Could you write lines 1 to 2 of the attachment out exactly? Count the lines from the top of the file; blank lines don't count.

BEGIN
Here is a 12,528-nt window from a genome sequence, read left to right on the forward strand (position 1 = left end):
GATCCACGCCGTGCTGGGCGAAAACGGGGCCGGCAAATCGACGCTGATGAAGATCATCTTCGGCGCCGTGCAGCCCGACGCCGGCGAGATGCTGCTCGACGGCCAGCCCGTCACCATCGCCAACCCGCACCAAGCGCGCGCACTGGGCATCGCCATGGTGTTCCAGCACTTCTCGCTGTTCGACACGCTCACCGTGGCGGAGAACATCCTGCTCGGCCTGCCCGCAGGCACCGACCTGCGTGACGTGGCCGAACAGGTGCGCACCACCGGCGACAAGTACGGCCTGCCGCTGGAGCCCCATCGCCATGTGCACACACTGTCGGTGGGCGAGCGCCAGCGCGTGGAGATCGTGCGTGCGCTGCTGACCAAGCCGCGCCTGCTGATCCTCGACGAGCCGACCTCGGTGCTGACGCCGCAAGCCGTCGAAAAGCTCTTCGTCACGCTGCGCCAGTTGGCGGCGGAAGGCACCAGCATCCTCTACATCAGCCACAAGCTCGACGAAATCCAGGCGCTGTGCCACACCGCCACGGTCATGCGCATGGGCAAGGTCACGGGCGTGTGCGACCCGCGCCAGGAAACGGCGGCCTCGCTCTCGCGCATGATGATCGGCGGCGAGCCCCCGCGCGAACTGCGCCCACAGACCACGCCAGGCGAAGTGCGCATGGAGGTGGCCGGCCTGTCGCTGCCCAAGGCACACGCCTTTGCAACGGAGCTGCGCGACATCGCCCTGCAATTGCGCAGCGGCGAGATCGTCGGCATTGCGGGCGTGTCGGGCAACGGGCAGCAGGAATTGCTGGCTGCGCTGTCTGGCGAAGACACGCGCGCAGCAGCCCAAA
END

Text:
Here is a 12,528-nt window from a genome sequence, read left to right on the forward strand (position 1 = left end):
GATCCACGCCGTGCTGGGCGAAAACGGGGCCGGCAAATCGACGCTGATGAAGATCATCTTCGGCGCCGTGCAGCCCGACGCCGGCGAGATGCTGCTCGACGGCCAGCCCGTCACCATCGCCAACCCGCACCAAGCGCGCGCACTGGGCATCGCCATGGTGTTCCAGCACTTCTCGCTGTTCGACACGCTCACCGTGGCGGAGAACATCCTGCTCGGCCTGCCCGCAGGCACCGACCTGCGTGACGTGGCCGAACAGGTGCGCACCACCGGCGACAAGTACGGCCTGCCGCTGGAGCCCCATCGCCATGTGCACACACTGTCGGTGGGCGAGCGCCAGCGCGTGGAGATCGTGCGTGCGCTGCTGACCAAGCCGCGCCTGCTGATCCTCGACGAGCCGACCTCGGTGCTGACGCCGCAAGCCGTCGAAAAGCTCTTCGTCACGCTGCGCCAGTTGGCGGCGGAAGGCACCAGCATCCTCTACATCAGCCACAAGCTCGACGAAATCCAGGCGCTGTGCCACACCGCCACGGTCATGCGCATGGGCAAGGTCACGGGCGTGTGCGACCCGCGCCAGGAAACGGCGGCCTCGCTCTCGCGCATGATGATCGGCGGCGAGCCCCCGCGCGAACTGCGCCCACAGACCACGCCAGGCGAAGTGCGCATGGAGGTGGCCGGCCTGTCGCTGCCCAAGGCACACGCCTTTGCAACGGAGCTGCGCGACATCGCCCTGCAATTGCGCAGCGGCGAGATCGTCGGCATTGCGGGCGTGTCGGGCAACGGGCAGCAGGAATTGCTGGCTGCGCTGTCTGGCGAAGACACGCGCGCAGCAGCCCAAA